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garypr

20 posts in 2963 days

05-11-2011 03:37 AM

If you have any questions just send me a message here or lumber jocks. I have been framing homes for 15 years and with the help of my girlfriend have been making furniture for the last 4 years. If I can help by all means ask.

View BillyJ's profile

BillyJ

253 posts in 3592 days

05-11-2011 04:11 AM

Todd – I’d have to agree with garyp. I have several sawyers within 30 miles that I deal with. Both are inexpensive, and oak is almost given away. I paid about $0.50 bd/ft for some 4/4 white oak flat sawn on my last job. I do spend a lot, though, for good cabinet grade ply (about $60 / sheet). Again, the ply comes from a plywood dealer.

I never purchased S4S from a big-box store; it costs too much. Your labor cost sounds OK, but could be a bit lower. RSMeans puts Knoxville at .75 on the dollar. For carpenters, they list national averages at $30.15 – which would put labor at about $22 around your area. However, that’s for a carpenter, not a cabinet maker. Doing any cabinetry work will command higher prices.

I think the price is good, but your material cost is too high. That’s your income. You do great work. Thus, you need to charge accordingly. If you think you’re going to make more cabinets in the future, pick up a jointer and planer. I’m sure you can pick up decent machines off Craigslist relatively cheap.

Good luck.

-- No matter how many times I measure, I always forget the dimensions before I cut.

View Todd Thomas's profile

Todd Thomas

735 posts in 3835 days

05-11-2011 04:52 AM

hey BillyJ – good to hear you add to this:-) your right I need to find a sawyer here to get my lumber from….I just might do that on this project…....if nothing else it will be a good learning experience As always thanks for the advise.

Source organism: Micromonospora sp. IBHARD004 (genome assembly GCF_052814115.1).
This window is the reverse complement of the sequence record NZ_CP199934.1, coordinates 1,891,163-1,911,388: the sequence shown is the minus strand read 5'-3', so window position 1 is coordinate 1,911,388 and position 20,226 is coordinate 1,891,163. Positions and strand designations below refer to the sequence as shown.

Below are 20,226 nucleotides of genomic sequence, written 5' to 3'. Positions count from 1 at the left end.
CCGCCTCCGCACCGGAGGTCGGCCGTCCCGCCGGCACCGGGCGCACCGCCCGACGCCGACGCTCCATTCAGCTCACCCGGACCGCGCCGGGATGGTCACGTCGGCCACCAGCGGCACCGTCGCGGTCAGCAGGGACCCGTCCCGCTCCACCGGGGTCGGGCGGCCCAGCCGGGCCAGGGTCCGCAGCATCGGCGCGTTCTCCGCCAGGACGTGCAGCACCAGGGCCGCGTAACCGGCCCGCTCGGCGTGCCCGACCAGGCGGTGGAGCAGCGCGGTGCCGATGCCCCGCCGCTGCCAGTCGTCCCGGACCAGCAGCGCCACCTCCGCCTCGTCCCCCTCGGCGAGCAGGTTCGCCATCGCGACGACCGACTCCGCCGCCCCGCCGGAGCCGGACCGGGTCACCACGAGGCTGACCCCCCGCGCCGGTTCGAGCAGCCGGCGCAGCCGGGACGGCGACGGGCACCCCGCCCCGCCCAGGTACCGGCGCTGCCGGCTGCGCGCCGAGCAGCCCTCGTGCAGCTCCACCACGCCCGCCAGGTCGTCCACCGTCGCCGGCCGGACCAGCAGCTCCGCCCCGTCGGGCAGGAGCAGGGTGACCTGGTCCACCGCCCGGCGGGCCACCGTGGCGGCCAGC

its good to be back in the game….....

-- Todd- Oak Ridge, TN

View Dan Lyke's profile

Dan Lyke

331 posts in 4094 days

05-12-2011 09:46 PM

In evaluating the RSMeans costs, I think it’s also important to note that a cabinet maker is probably amortizing more capital costs than a carpenter (if those costs are even included in the RSMeans numbers).

A way to explain the difference between what you do and Ikea to the customer may be to give them a price for an edge-banded Home Depot plywood version (understanding that your labor will be higher because you have to deal with that crap) and a solid wood edged with good high quality plywood version.

-- Dan Lyke, Petaluma California, http://www.flutterby.net/

View BillyJ's profile

BillyJ

253 posts in 3592 days

05-15-2011 11:41 PM

Mentioning Ikea reminded me of the guy I bought my Blum Minipress from. After Katrina hit, he went to New Orleans for a couple of years to build and install cabinets. He purchased the Blum along with a couple-hundred hinges. All high-price stuff. He found only one house to do – everyone thought it was too much money (custom cabinetry, Blum hinges, etc.). They wanted Ikea (or cheaper). He put the Blum in storage and made a great living providing particle-board cabinetry.

I bought the Blum and hinges for almost nothing (he had used for maybe 10 doors total).

I’m having the almost the same problem with a customer now. I’m fixing, painting, and over-all, making the interior of the house ready to sell. She wanted me to do the outside also. The problem – she wanted me to just “patch” major problems (a bad cement porch, leaking roof, etc.). I had to decline – I told her I didn’t have time. The truth is – I’m not going to patch over real problems. If she won’t let me do it right (replace items rather then put a patch on it, just for looks), then I’m not going to do the job.

I’ve seen your work posted – you do great work. You probably get a lot of referrals from your work. I know we all need money, but if a person wants Ikea – let them pick it up and install it themselves.

Nothing against handymen, but there is a difference between a professional contractor and a handyman. Just as there is a difference between a carpenter and cabinet maker – or a cabinet maker and a craftsman/artist.

-- No matter how many times I measure, I always forget the dimensions before I cut.